It’s no state secret that I am not wild about flying. I’ve probably flown 150 times or more on business or pleasure trips, but I’m always glad to be back on the ground.
I think it’s a case of too much information. Ever since I read that every landing is in fact a “controlled crash,” I have been leery of the last few minutes of every flight, although not as leery as I am of takeoffs. When Geri and I flew to Portugal a decade ago, we took off in bad weather that shook the plane so violently I was pretty sure I was going to meet my Maker much earlier than I had hoped.
Another time, en route to Milwaukee, the pilot flew us quite erratically and the guy in the next seat kept saying, “Did you hear that noise? Was that the door blowing off?” By the time we arrived in the home of the Brewers, I was never so glad to touch terra firm again.
The curious thing is that, once I’m airborne and until we start to land, I’m fine thanks to soothing music, a movie or two, a book or a magazine and a snack or a meal. I wish I could sleep on a plane but I cannot, despite repeated efforts, including ingesting prescribed medications designed to knock me out but which, in fact, made me feel twitchy and confined. Not good.
Then there is the matter of delays. Ever since terrorists flew planes into the World Trade Center and changed our lives in America forever, air travel has become an ordeal of unimaginable proportions when compared to pre-2001. It has always been possible to be cooped up next to the world’s most annoying passenger for hours, of course, but now the whole check-in process with screeners has led me to opt to drive almost every time on trips of eight hours or less.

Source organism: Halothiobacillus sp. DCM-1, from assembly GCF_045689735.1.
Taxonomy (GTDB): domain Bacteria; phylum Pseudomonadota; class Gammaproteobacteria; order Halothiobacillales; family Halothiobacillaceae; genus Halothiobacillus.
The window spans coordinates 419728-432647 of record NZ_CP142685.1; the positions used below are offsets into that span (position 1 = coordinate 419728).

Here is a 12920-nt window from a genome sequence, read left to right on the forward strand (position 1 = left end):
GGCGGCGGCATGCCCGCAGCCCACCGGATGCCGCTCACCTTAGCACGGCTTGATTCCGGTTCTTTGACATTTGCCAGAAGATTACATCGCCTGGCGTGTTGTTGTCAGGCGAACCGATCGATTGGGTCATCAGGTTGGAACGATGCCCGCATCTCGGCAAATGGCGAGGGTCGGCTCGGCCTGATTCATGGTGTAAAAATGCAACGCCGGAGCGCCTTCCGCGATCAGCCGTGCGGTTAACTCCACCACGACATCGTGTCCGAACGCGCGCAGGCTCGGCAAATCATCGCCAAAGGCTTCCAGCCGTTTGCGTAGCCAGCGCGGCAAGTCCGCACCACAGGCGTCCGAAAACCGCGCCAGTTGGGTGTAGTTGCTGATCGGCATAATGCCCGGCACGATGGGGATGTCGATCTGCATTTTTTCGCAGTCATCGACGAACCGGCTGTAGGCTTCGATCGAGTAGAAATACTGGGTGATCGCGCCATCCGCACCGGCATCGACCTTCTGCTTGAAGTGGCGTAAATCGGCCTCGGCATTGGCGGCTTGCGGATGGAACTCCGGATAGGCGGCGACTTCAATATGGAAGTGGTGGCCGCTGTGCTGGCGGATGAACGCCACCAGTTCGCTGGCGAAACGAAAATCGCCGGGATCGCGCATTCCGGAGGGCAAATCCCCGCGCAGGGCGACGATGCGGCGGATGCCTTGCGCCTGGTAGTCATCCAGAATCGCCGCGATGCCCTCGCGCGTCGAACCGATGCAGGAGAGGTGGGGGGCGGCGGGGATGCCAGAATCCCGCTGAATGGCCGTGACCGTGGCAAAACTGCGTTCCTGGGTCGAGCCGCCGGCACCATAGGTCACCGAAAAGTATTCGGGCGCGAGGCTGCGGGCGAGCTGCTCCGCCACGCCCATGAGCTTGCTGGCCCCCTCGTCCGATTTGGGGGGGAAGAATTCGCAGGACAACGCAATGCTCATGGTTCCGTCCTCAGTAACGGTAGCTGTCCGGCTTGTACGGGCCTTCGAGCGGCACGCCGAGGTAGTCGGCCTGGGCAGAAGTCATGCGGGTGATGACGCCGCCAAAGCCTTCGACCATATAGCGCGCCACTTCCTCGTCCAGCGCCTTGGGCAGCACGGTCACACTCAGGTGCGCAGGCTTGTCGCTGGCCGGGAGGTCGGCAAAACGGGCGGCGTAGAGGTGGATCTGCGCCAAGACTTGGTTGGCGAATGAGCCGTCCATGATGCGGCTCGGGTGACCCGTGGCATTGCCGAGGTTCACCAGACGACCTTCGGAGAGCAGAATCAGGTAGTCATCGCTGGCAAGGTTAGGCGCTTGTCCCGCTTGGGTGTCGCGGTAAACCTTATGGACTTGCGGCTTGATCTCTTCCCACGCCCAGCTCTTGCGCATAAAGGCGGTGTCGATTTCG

It’s hard to imagine this today, but in the late 1960s, I’d walk up to a ticket counter shortly before a flight was ready to leave, buy a $50 student standby ticket, and fly to Phoenix on a whim to see my cousins. I can’t do that anymore, and not just because Bob and Jeanette are long since gone to the next life, God rest their gentle souls.
I read recently that your chances of being killed in an aviation accident are one in 15 million, which is surely better odds than your chances of surviving a five-minute drive to Wal-Mart, especially with so many drivers texting or talking on their cell phones. We need tougher laws to take licenses away from such folks. But I digress.
I suppose when you come right down to it, one way of dying is not much better than another, although personally I have never been crazy about the thought of plummeting at 500 miles an hour from 35,000 feet into an Iowa cornfield. I’d much prefer to die in my sleep, thanks, or at the very least, doing something I would enjoy. I picture having cardiac arrest at the moment that the Cleveland Indians win the World Series and dying with a smile on my face.
Check that. The real truth is that, as Lent reminds me on a yearly basis, I don’t want to die at all just yet because there is no way I am ready to face the Almighty. I genuinely envy people who say they are completely at peace and ready to go. But that’s not me. I’m working toward that readiness at a glacial pace, God help me. Fortunately, I believe that God truly will.
Lou Jacquet is editor of the Exponent